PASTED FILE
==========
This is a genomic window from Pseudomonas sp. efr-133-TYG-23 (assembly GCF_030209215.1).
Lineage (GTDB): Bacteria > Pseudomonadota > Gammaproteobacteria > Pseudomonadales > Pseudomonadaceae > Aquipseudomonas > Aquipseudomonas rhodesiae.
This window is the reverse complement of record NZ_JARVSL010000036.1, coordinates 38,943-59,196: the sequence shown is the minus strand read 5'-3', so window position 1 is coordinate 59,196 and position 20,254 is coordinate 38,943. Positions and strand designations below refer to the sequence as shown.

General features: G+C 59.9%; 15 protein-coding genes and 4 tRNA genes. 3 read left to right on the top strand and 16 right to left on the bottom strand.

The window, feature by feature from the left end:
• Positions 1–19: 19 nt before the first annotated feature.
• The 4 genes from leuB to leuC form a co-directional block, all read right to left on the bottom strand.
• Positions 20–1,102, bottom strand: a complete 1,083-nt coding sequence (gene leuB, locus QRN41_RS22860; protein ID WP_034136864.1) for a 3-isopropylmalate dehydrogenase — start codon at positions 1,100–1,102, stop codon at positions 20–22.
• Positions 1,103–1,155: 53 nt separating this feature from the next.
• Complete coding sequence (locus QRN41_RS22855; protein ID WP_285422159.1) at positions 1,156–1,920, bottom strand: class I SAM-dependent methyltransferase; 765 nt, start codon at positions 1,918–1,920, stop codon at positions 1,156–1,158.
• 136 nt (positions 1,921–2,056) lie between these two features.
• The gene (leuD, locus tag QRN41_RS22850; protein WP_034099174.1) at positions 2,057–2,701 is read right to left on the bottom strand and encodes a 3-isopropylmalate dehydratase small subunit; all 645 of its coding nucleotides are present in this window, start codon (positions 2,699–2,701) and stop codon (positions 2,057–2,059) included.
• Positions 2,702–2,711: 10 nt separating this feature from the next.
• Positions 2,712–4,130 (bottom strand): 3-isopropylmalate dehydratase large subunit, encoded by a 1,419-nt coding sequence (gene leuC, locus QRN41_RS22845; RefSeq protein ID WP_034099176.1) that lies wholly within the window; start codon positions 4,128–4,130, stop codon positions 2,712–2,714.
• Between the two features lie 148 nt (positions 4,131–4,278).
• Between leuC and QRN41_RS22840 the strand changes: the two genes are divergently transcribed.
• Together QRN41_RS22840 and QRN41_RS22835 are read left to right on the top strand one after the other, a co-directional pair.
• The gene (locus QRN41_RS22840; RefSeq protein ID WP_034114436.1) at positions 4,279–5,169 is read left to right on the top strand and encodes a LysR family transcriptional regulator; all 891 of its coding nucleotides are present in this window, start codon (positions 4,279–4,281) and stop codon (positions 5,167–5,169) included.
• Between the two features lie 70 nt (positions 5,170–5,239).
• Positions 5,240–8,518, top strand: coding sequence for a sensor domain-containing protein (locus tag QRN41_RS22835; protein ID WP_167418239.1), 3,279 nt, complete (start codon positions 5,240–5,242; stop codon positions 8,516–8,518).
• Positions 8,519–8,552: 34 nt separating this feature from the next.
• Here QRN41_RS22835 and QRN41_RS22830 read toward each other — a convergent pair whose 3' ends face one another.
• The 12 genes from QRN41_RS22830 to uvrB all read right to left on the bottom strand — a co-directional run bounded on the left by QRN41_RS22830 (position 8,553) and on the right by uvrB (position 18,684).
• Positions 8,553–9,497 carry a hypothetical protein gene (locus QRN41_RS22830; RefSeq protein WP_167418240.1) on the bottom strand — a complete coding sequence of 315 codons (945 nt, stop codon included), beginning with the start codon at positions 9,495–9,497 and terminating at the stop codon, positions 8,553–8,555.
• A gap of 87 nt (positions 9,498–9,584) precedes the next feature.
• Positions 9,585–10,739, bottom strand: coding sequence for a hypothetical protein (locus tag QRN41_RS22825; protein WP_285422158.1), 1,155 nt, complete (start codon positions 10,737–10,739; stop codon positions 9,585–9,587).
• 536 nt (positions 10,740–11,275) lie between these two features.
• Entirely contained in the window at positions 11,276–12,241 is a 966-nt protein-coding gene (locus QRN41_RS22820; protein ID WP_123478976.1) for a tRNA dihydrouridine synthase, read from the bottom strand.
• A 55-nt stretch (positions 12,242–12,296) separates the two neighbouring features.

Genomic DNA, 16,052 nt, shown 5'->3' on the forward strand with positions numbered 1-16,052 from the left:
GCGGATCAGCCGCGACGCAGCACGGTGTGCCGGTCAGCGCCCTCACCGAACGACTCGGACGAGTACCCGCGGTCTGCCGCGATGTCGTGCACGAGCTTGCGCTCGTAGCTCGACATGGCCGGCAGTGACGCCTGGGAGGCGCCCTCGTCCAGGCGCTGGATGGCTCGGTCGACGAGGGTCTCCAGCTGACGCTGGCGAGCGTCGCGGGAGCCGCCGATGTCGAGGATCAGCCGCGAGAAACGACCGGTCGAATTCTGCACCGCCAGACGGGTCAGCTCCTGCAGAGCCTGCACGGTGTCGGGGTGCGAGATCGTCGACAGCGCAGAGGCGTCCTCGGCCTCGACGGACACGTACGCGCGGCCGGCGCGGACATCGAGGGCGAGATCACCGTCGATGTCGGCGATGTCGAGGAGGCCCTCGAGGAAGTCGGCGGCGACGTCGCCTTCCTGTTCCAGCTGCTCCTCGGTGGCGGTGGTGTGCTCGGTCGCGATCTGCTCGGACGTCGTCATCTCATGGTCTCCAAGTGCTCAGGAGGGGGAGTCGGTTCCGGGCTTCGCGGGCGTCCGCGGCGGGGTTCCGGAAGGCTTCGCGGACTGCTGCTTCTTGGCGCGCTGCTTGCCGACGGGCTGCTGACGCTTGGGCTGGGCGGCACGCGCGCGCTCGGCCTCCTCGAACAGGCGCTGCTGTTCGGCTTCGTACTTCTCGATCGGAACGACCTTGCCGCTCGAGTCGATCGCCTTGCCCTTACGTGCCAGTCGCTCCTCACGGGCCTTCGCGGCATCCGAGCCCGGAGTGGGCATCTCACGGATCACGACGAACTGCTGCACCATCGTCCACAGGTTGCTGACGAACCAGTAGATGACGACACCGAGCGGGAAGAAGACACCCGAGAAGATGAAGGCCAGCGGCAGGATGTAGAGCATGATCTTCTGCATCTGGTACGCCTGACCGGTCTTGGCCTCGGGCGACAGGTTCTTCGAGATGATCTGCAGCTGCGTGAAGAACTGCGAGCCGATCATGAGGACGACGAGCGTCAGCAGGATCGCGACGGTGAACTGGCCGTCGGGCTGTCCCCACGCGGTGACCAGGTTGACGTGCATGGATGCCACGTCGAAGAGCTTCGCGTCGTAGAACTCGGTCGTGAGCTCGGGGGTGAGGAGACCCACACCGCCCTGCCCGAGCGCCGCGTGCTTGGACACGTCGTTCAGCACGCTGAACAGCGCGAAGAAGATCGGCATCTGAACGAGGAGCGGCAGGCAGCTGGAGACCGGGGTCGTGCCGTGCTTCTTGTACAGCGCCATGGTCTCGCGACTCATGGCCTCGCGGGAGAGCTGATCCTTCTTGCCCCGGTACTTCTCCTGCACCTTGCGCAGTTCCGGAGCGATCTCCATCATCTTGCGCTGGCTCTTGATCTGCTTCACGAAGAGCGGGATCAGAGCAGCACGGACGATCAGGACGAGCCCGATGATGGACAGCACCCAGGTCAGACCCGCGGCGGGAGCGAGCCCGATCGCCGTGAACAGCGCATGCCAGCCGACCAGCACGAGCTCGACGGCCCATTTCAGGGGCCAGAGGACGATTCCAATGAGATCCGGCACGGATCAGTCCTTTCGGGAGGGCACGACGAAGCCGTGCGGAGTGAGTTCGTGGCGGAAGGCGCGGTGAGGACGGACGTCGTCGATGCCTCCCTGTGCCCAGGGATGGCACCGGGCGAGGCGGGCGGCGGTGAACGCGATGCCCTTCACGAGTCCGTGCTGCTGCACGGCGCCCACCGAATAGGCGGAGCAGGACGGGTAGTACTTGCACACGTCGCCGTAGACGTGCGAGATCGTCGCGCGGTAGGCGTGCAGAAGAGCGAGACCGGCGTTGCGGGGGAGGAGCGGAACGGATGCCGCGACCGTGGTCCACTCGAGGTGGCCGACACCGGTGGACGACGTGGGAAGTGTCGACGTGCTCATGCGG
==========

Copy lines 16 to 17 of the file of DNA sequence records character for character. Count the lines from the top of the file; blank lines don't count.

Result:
• Between leuC and QRN41_RS22840 the strand changes: the two genes are divergently transcribed.
• Together QRN41_RS22840 and QRN41_RS22835 are read left to right on the top strand one after the other, a co-directional pair.